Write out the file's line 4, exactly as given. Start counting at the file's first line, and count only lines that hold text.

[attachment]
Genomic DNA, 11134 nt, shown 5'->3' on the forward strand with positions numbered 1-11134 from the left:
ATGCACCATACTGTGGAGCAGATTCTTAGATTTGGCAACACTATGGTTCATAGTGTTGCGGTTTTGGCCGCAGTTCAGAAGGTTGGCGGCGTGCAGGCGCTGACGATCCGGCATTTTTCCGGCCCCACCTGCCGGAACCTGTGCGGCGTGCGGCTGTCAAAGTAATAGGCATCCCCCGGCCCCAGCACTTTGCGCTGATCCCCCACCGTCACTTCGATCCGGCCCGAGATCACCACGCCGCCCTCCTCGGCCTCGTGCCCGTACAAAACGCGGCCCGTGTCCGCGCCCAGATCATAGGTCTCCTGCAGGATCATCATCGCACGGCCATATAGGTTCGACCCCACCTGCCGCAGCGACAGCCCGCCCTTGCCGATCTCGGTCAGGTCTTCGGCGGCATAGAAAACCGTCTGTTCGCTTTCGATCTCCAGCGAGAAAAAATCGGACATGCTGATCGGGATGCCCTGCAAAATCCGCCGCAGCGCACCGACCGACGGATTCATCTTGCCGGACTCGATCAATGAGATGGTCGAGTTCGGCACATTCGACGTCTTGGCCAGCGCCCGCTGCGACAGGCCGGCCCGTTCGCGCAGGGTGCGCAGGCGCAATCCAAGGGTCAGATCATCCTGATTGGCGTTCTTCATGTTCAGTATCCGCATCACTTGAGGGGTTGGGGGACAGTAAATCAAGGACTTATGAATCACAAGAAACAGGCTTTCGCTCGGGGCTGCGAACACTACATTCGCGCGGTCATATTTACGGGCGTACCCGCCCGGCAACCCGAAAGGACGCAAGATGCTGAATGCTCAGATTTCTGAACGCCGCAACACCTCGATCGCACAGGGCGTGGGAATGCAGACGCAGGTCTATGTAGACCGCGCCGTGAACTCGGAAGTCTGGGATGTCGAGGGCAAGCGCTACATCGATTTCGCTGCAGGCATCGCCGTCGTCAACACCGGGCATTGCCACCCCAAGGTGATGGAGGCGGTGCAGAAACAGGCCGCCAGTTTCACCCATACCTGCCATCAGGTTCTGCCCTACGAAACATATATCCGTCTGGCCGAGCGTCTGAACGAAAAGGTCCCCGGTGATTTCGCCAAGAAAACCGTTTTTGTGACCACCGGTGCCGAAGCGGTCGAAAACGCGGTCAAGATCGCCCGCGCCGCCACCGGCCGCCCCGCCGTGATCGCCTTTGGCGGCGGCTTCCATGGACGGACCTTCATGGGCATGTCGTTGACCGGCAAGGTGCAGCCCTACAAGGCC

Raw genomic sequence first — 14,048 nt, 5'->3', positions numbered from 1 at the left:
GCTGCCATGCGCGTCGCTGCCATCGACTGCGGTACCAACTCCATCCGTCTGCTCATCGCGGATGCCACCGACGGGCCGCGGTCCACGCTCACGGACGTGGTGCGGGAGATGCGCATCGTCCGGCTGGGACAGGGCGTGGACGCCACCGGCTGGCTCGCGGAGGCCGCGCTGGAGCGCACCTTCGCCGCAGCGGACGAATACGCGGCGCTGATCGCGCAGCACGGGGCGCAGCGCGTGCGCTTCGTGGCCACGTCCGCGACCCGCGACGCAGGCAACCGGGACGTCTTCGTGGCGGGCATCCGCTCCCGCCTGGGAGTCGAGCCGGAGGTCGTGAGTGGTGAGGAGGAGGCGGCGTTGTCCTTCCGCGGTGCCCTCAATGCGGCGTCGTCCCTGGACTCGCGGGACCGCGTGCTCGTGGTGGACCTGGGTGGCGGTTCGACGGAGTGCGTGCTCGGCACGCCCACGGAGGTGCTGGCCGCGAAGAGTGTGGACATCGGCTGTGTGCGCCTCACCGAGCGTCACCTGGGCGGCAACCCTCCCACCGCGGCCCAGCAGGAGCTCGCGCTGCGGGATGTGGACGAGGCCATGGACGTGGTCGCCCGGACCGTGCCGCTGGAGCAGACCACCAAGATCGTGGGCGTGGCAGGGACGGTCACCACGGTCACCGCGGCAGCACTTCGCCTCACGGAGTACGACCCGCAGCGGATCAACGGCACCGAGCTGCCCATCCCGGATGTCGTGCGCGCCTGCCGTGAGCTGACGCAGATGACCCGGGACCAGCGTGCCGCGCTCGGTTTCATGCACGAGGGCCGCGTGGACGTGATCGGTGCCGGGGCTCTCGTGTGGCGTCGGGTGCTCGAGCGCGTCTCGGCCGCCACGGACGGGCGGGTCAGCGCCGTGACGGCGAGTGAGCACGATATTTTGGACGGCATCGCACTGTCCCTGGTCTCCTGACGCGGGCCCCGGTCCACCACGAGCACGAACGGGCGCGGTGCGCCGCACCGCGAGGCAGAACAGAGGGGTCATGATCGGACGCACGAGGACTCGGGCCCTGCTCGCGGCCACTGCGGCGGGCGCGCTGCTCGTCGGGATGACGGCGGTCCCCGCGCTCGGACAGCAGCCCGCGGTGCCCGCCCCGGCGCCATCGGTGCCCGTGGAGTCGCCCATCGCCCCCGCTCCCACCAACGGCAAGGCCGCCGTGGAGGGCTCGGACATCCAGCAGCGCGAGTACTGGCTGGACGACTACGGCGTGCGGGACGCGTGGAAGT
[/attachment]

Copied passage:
GCTGCCATGCGCGTCGCTGCCATCGACTGCGGTACCAACTCCATCCGTCTGCTCATCGCGGATGCCACCGACGGGCCGCGGTCCACGCTCACGGACGTGGTGCGGGAGATGCGCATCGTCCGGCTGGGACAGGGCGTGGACGCCACCGGCTGGCTCGCGGAGGCCGCGCTGGAGCGCACCTTCGCCGCAGCGGACGAATACGCGGCGCTGATCGCGCAGCACGGGGCGCAGCGCGTGCGCTTCGTGGCCACGTCCGCGACCCGCGACGCAGGCAACCGGGACGTCTTCGTGGCGGGCATCCGCTCCCGCCTGGGAGTCGAGCCGGAGGTCGTGAGTGGTGAGGAGGAGGCGGCGTTGTCCTTCCGCGGTGCCCTCAATGCGGCGTCGTCCCTGGACTCGCGGGACCGCGTGCTCGTGGTGGACCTGGGTGGCGGTTCGACGGAGTGCGTGCTCGGCACGCCCACGGAGGTGCTGGCCGCGAAGAGTGTGGACATCGGCTGTGTGCGCCTCACCGAGCGTCACCTGGGCGGCAACCCTCCCACCGCGGCCCAGCAGGAGCTCGCGCTGCGGGATGTGGACGAGGCCATGGACGTGGTCGCCCGGACCGTGCCGCTGGAGCAGACCACCAAGATCGTGGGCGTGGCAGGGACGGTCACCACGGTCACCGCGGCAGCACTTCGCCTCACGGAGTACGACCCGCAGCGGATCAACGGCACCGAGCTGCCCATCCCGGATGTCGTGCGCGCCTGCCGTGAGCTGACGCAGATGACCCGGGACCAGCGTGCCGCGCTCGGTTTCATGCACGAGGGCCGCGTGGACGTGATCGGTGCCGGGGCTCTCGTGTGGCGTCGGGTGCTCGAGCGCGTCTCGGCCGCCACGGACGGGCGGGTCAGCGCCGTGACGGCGAGTGAGCACGATATTTTGGACGGCATCGCACTGTCCCTGGTCTCCTGACGCGGGCCCCGGTCCACCACGAGCACGAACGGGCGCGGTGCGCCGCACCGCGAGGCAGAACAGAGGGGTCATGATCGGACGCACGAGGACTCGGGCCCTGCTCGCGGCCACTGCGGCGGGCGCGCTGCTCGTCGGGATGACGGCGGTCCCCGCGCTCGGACAGCAGCCCGCGGTGCCCGCCCCGGCGCCATCGGTGCCCGTGGAGTCGCCCATCGCCCCCGCTCCCACCAACGGCAAGGCCGCCGTGGAGGGCTCGGACATCCAGCAGCGCGAGTACTGGCTGGACGACTACGGCGTGCGGGACGCGTGGAAGT